Jerome delivered his prayer on Pentecost Sunday, the day that marks the beginning of the Christian church, the day the apostles were given “tongues of fire" to spread the Gospel to many lands. We think Jerome was similarly gifted.
Come by Here, Lordexpresses the profound grief, longing and enduring hope of the African diaspora—the descendants of slaves throughout the United States and the Americas, and also the more recently arrived Black African immigrants.
It is a Call for Justice. May we, as a nation, and as a planet, rise up to answer it.
Friday, June 19 is the 155th Anniversary of Juneteenth, the day we commemorate the emancipation of enslaved people in the United States.
There can be no more significant or sacred day for our Black communities, and no better time to join one of the many #DefendBlackLives actions now being organized by Six Nineteen throughout the weekend (June 19 - 21) and throughout the nation.
You can take to the streets or participate digitally. Find a nearby action or host your own so others can attend. This is an all-hands-on-deck moment. Whatever you do, do it for Justice.
He was 12 years old, slight of build and scrawny. He’d left school some years before, he told her, and worked full-time in a florist shop back in Guatemala. Now that they were at the border, the terrible journey behind them, he was worrying about his future job prospects.
“Please tell me how to get a job in the U.S.,” he asked her.
Elisa was nonplussed. “You can’t,” she told him gently. “You’re too young.”
“I am the man of the family,” he corrected her, the grand words at odds with his childlike voice. “I have to provide for my mother and sisters.”
Elisa shook her head. “I’m sorry,” she told him. “You’ll have to go to school.”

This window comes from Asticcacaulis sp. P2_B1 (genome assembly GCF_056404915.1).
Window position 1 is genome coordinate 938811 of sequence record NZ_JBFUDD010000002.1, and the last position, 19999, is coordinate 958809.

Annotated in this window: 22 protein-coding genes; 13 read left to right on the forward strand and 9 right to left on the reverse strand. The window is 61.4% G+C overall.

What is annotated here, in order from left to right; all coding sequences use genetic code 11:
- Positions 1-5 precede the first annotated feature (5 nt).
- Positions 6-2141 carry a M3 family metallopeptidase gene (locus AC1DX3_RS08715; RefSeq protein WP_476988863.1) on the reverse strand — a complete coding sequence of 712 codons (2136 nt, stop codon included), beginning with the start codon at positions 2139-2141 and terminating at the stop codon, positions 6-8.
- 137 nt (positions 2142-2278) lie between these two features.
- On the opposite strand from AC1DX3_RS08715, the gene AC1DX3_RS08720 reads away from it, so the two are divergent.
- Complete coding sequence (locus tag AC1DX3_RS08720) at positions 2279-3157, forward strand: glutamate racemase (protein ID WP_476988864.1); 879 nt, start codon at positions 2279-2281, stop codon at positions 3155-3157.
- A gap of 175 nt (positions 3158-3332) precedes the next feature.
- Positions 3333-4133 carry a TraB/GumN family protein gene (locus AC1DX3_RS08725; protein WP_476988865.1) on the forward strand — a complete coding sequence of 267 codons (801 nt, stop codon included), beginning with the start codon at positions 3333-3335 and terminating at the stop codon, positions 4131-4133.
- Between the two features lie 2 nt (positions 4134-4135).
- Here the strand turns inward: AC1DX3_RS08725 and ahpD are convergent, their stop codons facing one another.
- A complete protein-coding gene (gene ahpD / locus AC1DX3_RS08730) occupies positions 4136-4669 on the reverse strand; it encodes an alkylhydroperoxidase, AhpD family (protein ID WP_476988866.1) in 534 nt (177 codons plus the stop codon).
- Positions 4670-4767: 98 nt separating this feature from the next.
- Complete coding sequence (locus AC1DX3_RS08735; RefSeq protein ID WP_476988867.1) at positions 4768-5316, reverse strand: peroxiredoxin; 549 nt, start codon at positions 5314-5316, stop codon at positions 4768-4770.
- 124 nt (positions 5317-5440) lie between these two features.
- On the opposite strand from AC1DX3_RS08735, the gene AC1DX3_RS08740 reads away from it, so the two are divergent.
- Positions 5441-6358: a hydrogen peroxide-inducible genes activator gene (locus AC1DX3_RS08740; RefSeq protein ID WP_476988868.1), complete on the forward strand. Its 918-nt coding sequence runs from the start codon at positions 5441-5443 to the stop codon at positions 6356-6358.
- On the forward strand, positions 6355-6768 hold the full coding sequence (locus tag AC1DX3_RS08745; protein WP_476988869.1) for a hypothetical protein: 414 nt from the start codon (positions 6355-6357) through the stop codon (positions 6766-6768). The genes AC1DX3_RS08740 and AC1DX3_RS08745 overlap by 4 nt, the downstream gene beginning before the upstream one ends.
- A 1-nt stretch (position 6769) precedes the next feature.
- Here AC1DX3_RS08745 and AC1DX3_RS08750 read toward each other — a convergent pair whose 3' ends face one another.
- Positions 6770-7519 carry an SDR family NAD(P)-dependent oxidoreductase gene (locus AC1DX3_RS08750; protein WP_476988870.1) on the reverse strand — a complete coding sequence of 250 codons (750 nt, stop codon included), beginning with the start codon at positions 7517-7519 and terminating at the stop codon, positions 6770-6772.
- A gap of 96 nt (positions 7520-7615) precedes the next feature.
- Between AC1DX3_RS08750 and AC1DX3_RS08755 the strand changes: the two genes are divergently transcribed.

"I don' t go to save anyone, " says Elisa O’Callaghan, a North Central Texas JFON board member, of her frequent trips to bring supplies to migrant shelters in Mexico. "I go as a human being to talk to another human being."
Here we see Elisa playing Uno with a migrant child. "Sometime we read together, too," she says. "Mostly he talks. He talks and I listen."
We received many responses for our story in last month's newsletter, Essential does not equal Expendable, on the dangerous conditions confronting meatpacking workers—most of whom are immigrants—during the COVID-19 pandemic. Both Iowa JFON and Immigrant Legal Center—our JFON affiliate in Nebraska—have been strongly advocating for the meatpacking community in their states.
Recently, we received a letter from a young woman in Nebraska. Both of her parents work in a meat-processing plant. She prefers to remain anonymous to protect her parents' job security.
"Those of us who are fighting for worker protections, are not fighting for Tyson to leave our community and close," she writes. "We are fighting for Tyson to protect their workers so they can continue to stay and operate in our community.
"If the workers are classified as essential," she adds, "then they should also be respected and treated as such."